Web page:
Feminists Vs. Supernatural: What’s the Verdict?

The following two tabs change content below.


I am the outspoken feminist that Pat Robertson warned you about.

I am a huge fan of Supernatural; A big enough fan to have watched the series over from start to finish more times than I care to admit. I also follow the show’s online presence enough to be aware of the criticisms the show has faced over the years. Supernatural has been accused of everything from misogyny to queer baiting to racism. So how much validity is there to these claims? Let’s find out.

In the trial of Feminists V. Supernatural, I’ll start with the first charge of misogyny. The accuser in this instance is Misha Collins who plays Castiel on the show. According to a 2013 interview:

“Sorry, people who write the show and everybody who works on it and everything but there’s stupid things on the show that they shouldn’t do. Like, why do they have to say ‘bitch’ and kill all the women?”

Misha Collins portrays Castiel, an angel on Supernatural.
Misha Collins portrays Castiel, an angel, on Supernatural.

As Misha says, the most common argument for why Supernatural is sexist is that they kill off all the women characters. This issue has been raised by just about everyone–fans, the media, feminists, apparently Misha Collins, just everyone. It came up again at Comic-Con this month.

Abaddon played by Alaina  Huffman.
Abaddon played by Alaina Huffman.

If you look at the score card, it doesn’t, on the surface appear that there are more female characters killed off. Male villains (Yellow Eyed Demon, Dick Roman, Cain, Zachariah) have died just as much death as female villains (Eve, Abaddon, Lilith, Ruby). When you’re talking about “good” characters, there always seems to be a male counterpart that is also killed off who has equal screen time. Think about Charlie versus Kevin. Both dead. Both probably had equal relevance to the show. You could also make a comparison between Meg (the sometimes friendly demon) and Benny (the mostly friendly vampire). Both dead.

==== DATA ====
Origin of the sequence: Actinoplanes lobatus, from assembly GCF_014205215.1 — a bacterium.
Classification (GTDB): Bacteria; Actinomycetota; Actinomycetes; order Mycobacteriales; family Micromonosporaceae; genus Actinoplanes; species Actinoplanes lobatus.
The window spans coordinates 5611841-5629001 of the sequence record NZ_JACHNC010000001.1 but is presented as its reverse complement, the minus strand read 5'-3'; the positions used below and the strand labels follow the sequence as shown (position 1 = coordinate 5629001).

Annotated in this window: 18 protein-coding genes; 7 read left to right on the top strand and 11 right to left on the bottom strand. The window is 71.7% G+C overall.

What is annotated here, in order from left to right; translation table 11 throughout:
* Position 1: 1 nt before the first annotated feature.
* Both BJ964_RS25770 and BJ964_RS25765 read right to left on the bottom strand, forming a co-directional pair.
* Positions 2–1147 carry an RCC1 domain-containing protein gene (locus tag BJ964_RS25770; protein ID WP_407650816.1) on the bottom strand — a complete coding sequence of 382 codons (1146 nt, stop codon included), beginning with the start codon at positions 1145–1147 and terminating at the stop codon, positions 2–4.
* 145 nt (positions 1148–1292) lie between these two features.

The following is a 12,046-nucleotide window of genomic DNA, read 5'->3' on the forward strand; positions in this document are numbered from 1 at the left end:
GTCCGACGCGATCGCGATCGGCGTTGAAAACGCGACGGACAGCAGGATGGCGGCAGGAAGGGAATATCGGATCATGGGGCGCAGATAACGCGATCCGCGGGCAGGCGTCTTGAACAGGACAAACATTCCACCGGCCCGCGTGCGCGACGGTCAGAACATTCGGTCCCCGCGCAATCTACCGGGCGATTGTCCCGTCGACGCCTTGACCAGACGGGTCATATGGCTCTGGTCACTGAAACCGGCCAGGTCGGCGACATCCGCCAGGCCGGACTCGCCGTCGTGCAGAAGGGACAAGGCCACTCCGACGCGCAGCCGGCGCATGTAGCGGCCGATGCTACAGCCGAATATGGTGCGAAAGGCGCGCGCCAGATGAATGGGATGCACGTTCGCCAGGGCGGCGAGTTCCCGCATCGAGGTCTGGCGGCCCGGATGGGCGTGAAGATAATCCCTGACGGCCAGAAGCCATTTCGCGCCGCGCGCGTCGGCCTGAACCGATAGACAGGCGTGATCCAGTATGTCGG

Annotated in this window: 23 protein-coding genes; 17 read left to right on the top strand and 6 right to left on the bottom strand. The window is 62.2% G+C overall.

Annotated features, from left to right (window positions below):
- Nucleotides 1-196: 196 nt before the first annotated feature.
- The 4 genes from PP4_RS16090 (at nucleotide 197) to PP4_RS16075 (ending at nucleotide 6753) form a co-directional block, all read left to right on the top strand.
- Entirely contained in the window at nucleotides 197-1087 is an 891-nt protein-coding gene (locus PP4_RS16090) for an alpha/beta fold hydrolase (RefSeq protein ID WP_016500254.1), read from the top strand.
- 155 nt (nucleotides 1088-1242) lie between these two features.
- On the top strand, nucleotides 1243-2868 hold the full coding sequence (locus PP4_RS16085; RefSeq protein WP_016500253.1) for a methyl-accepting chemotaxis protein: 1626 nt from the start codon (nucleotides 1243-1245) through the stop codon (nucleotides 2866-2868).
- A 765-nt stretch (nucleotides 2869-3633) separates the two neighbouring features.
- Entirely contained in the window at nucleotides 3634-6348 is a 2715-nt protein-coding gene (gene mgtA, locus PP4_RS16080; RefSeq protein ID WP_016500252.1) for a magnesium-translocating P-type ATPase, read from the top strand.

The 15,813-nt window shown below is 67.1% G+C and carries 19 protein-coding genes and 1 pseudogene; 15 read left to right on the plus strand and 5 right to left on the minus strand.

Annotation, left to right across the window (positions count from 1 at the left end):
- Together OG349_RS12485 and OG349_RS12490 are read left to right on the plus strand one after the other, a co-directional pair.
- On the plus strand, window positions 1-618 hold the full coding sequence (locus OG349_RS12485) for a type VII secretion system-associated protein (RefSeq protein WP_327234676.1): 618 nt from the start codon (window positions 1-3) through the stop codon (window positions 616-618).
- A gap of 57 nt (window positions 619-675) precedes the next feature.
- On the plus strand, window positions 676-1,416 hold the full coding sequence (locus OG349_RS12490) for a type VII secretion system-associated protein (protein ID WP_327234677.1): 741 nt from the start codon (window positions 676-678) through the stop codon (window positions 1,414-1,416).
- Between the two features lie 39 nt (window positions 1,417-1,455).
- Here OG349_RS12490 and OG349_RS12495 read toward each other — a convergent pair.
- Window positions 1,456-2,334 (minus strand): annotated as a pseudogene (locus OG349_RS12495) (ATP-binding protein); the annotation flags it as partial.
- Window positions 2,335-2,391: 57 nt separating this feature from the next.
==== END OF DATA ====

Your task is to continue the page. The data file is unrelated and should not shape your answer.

The real problem is the lack of long term female characters. When we’re talking about secondary characters, yes, the women and men seem fairly evenly matched. When we’re talking about main characters, not even close. Castiel and Bobby are great examples of long term characters who really became part of the Winchester hunting business. There are no female characters that have had as much screen time or have been as integrated into main plots of the show as them. That is a shame, especially when there have been some AMAZING female characters on Supernatural. My favorites are Charlie, Abaddon, Jody Mills and Lisa….Just kidding. No one likes Lisa.

Dean’s short lived domestic bliss with Lisa.

But Lisa brings me to a good point. It has been hypothesized before that one of the reasons that Supernatural doesn’t have more female characters is that they don’t want to bring them onto the show simply to be love interests for the guys. I would like to tell you that there is a non-sexist, feminist reason for that but there isn’t. What I’ve read time and time again on fan sites, forums, and interviews is that the writers won’t add love interests because the fans don’t want to see Sam or Dean in a relationship. Lisa was, according to the internet, the most hated Supernatural character ever. The Supernatural fandom is a dedicated and vocal group and the show runners have always taken their opinions into account. If the fans don’t want to see Sam and Dean with a partner, it probably won’t happen. Every time it’s happened in the past (Lisa, Amelia, Ruby), the fans have reacted negatively.

So, is Supernatural guilty of misogyny? I think the jury is still out on that.

The second accusation against Supernatural is queer baiting. Queer baiting, for those that aren’t familiar, is when a show creates sexual tension between two same gender characters in order to attract LGBTQ+ viewers when they have no intention of actually having those characters hook up. Typically this comes up in reference to Dean and Castiel. Certain members of the fandom community have drawn further attention to the queer baiting by “shipping” Destiel. It creates some division within the fandom but not as much as the weirdos who “ship” Wincest which is EXACTLY what you think it is.

So let’s examine this. I can’t say it any better than the author of this TV Guide article:

“Supernatural is filled with queer references and jokes based on the idea that Dean is bisexual and that he and Castiel are more than friends. While some of these are quite blatant (“he was your boyfriend first!”), others are more subtle. There’s the time Dean referenced Purgatory, a gay bar in Miami. Or when he joked about opening a “charming B&B in Vermont,” the first state to legalize same sex marriage. What about when the characters compared Dean’s “breakup” with Benny to Sam’s split with his girlfriend Amelia? In one interview, Collins even admitted showrunner Jeremy Carver instructed him to play Cas like a “jilted lover” with Dean. In addition to these and dozens more, the show utilizes common rom-com tropes and visual cues to create a romantic atmosphere in Dean and Castiel scenes.”